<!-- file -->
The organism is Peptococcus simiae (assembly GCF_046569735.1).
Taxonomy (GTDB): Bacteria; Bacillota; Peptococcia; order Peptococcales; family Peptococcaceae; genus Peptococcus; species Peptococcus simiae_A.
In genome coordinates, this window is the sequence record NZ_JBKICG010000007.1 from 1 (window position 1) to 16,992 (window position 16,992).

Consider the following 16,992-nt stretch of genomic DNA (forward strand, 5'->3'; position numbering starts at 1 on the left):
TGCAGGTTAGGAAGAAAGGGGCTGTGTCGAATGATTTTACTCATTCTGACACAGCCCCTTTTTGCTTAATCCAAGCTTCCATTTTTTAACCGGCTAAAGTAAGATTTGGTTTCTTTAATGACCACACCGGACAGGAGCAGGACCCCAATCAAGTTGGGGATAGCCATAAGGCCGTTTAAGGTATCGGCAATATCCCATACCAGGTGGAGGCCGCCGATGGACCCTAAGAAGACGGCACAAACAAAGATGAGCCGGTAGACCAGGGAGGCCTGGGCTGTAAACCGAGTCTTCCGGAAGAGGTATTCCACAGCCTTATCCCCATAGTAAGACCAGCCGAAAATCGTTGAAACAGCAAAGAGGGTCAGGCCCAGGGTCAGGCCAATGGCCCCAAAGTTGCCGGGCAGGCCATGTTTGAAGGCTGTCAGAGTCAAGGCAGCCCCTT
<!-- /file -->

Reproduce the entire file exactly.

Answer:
The organism is Peptococcus simiae (assembly GCF_046569735.1).
Taxonomy (GTDB): Bacteria; Bacillota; Peptococcia; order Peptococcales; family Peptococcaceae; genus Peptococcus; species Peptococcus simiae_A.
In genome coordinates, this window is the sequence record NZ_JBKICG010000007.1 from 1 (window position 1) to 16,992 (window position 16,992).

Consider the following 16,992-nt stretch of genomic DNA (forward strand, 5'->3'; position numbering starts at 1 on the left):
TGCAGGTTAGGAAGAAAGGGGCTGTGTCGAATGATTTTACTCATTCTGACACAGCCCCTTTTTGCTTAATCCAAGCTTCCATTTTTTAACCGGCTAAAGTAAGATTTGGTTTCTTTAATGACCACACCGGACAGGAGCAGGACCCCAATCAAGTTGGGGATAGCCATAAGGCCGTTTAAGGTATCGGCAATATCCCATACCAGGTGGAGGCCGCCGATGGACCCTAAGAAGACGGCACAAACAAAGATGAGCCGGTAGACCAGGGAGGCCTGGGCTGTAAACCGAGTCTTCCGGAAGAGGTATTCCACAGCCTTATCCCCATAGTAAGACCAGCCGAAAATCGTTGAAACAGCAAAGAGGGTCAGGCCCAGGGTCAGGCCAATGGCCCCAAAGTTGCCGGGCAGGCCATGTTTGAAGGCTGTCAGAGTCAAGGCAGCCCCTT